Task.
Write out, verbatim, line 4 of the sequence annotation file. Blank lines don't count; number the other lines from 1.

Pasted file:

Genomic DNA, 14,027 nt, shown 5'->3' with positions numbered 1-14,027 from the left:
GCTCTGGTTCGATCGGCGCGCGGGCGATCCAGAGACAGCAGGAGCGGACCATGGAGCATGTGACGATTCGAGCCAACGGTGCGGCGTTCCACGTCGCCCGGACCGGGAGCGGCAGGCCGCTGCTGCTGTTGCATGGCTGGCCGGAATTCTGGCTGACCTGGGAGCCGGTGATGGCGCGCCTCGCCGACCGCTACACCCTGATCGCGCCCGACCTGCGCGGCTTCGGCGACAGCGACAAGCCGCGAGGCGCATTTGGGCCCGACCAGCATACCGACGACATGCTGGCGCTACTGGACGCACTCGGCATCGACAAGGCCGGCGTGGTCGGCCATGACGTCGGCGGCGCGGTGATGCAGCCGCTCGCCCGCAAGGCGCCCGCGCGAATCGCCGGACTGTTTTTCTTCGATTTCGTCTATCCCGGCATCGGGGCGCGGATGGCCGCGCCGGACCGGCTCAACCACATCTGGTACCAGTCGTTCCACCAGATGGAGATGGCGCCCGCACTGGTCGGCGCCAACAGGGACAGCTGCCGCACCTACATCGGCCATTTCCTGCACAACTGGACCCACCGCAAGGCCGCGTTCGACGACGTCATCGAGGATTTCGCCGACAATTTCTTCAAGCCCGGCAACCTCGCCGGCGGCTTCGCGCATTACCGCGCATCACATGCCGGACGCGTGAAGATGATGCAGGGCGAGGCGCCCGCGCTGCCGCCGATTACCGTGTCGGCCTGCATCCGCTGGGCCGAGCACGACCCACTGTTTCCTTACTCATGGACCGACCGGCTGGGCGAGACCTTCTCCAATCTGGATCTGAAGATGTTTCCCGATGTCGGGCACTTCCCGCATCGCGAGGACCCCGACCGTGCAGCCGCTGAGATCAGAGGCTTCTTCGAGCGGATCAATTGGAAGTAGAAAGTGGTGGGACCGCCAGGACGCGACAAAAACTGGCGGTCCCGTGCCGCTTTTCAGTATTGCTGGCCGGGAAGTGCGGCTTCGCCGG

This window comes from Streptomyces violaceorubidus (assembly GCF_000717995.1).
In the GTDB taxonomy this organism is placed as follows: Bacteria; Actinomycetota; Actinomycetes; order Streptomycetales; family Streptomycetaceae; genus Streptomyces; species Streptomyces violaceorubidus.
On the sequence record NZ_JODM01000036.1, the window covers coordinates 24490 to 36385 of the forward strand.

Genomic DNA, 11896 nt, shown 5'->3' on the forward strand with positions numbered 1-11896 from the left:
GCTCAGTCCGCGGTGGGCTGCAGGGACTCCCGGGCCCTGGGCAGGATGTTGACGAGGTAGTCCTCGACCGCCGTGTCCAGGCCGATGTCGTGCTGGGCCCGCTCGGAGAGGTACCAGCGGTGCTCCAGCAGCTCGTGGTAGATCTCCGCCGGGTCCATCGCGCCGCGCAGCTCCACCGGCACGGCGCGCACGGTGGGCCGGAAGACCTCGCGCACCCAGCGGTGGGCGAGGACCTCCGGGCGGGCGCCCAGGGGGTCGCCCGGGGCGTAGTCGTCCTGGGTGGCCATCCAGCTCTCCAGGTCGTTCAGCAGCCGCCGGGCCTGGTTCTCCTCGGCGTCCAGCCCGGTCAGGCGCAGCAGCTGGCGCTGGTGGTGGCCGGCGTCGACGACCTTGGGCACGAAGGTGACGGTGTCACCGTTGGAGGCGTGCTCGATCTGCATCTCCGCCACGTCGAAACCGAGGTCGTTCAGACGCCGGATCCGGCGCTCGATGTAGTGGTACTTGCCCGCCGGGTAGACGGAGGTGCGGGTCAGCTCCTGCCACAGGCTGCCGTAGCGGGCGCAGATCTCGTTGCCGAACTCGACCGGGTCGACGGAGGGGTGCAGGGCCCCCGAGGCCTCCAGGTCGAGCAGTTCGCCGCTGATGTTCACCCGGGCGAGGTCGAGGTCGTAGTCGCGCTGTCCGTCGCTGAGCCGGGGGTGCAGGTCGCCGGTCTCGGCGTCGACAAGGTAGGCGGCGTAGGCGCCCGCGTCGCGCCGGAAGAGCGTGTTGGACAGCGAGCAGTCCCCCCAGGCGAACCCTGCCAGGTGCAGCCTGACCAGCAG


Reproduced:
In the GTDB taxonomy this organism is placed as follows: Bacteria; Actinomycetota; Actinomycetes; order Streptomycetales; family Streptomycetaceae; genus Streptomyces; species Streptomyces violaceorubidus.